Today’s launch is only the beginning of this exciting project, whose aim is to digitally preserve the City of Westminster Archives Centre’s collection. It is the first tranche of  Westminster records containing the city’s baptisms, marriages and burials. The remaining records are scheduled to go live on the site over the coming months, along with other records such as cemetery registers, wills, rate books, settlement examinations, workhouse admission and discharge books, bastardy, orphan and apprentice records, charity documents, and militia and watch records.

Adrian Autton, Archives Manager at Westminster Archives commented: “The launch of the Westminster Collection is of huge significance making Westminster records fully accessible to a global audience. This resource will be of immense value to anyone whose ancestors lived in Westminster and to anyone wishing to study the rich heritage of this truly great city.”

If you are interested in this part of London then the records can be searched free of charge by visiting the Life Events (BMDs) section at findmypast.co.uk. From there you should select parish baptisms, or marriages, or burials. Transcripts and images can then be viewed with either PayAsYouGo credits, vouchers or a full subscription to findmypast.co.uk.

The new Westminster Collection at findmypast.co.uk joins a growing resource of official parish records from local archives, including Cheshire Archives & Local Studies, Manchester City Council and Plymouth and West Devon Records Office, with many more in the pipeline and due to go live in the coming months. In addition over 40 million parish records from family history societies can be found at findmypast.co.uk in partnership with the Federation of Family History Societies.



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Researching Family in Jersey, Part 3: Jersey Parish Records

Jersey Archive
Jersey Archive

Most people will have at least some research to do which involves vital records – births, marriages and deaths. As in England, there are two categories of records. There are those kept by the state authorities – which record birth, marriage and death – and there are those kept by churches and record baptism, marriage and  burial. Jersey began civil registration in August 1842, but in this blog we’ll be looking at the parish records.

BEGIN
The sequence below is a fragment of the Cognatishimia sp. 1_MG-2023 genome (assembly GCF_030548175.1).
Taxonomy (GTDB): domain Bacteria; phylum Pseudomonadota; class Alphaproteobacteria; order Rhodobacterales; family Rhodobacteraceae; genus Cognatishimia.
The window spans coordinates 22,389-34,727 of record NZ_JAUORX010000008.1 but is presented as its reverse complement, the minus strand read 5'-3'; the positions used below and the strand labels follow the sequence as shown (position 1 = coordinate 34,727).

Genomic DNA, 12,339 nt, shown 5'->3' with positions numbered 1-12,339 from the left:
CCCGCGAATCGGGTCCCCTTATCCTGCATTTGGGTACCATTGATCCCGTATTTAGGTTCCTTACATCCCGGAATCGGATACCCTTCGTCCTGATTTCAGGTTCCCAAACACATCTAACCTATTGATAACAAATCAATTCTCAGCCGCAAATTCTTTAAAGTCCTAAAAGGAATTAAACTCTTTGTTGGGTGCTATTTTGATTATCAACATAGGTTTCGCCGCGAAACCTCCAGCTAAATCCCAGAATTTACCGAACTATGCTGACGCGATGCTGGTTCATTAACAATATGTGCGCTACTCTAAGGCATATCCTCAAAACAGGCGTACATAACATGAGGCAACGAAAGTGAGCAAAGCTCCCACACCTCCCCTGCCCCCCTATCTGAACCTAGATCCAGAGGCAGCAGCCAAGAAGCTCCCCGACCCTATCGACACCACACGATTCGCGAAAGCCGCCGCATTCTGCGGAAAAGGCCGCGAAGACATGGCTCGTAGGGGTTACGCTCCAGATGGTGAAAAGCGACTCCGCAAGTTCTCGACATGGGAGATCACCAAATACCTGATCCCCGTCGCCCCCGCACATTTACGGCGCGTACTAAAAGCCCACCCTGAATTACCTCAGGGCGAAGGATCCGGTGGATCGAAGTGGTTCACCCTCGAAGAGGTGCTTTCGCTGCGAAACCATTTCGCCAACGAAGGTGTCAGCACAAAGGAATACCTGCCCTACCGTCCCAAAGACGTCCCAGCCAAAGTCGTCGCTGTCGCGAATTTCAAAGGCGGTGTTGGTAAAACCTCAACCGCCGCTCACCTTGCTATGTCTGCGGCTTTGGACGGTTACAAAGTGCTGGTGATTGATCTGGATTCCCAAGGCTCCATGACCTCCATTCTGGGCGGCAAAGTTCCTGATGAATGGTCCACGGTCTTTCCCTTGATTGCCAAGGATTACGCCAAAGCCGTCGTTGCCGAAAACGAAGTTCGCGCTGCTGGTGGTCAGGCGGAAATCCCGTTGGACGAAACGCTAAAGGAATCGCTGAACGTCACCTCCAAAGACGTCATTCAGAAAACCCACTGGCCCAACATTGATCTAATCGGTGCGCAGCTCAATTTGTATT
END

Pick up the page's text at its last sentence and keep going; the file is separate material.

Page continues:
Parish records are available at the Jersey Archive. You won’t get to see the original registers, but instead there are copy transcripts made by the CIFHS. These go back to at least the late 17th century, and in some cases right back to the middle of the 16th century. Most of the transcripts end at 1842, but there are some more recent records available for the parishes of St Helier, St Martin and St John.

A typical entry in the baptism register might look like this:

17.02.1833 Mary fille de M. Philippe Du Feu et Mse. Elizabeth Amy

Notice the way that record is made. First of all, it’s in French – Jersey was very largely French- or Jerriais-speaking until the middle of the 19th century, and a lot of legal records long after that were kept in French.

More importantly, you will spot the fact that the mother’s maiden name is used. There were good reasons for this. In most parishes there were a relatively small number of surnames and forenames: as we observed last time there might be  several Philippe Du Feus living in one parish at the same time, and this helped to clarify who was who.

There are a couple of potential pitfalls to watch out for. Firstly, people were not always consistent about how they spelled their names – but the CIFHS transcripts usually gather the different spellings (for example Romerill, Romerill, Romrill, Rumerill) under a single heading. Secondly, it is always worth carrying out a check both of the married and the maiden name if the person you are looking for is female.

If your ancestor wasn’t a member of the Church of England, you might be less fortunate. There are records from two of the big Roman Catholic churches in St Helier (there were two because one was French-speaking and one was English-speaking), and there are a few records from non-conformist churches, but they are rather patchy.

One more thing to add on the parish records: work is in progress to digitise them and make them available online, hopefully towards the end of 2011. Next time we’ll look at the civil records – until then, À bétôt!

This is a Guest blog by James McLaren from the Channel Islands Family History Society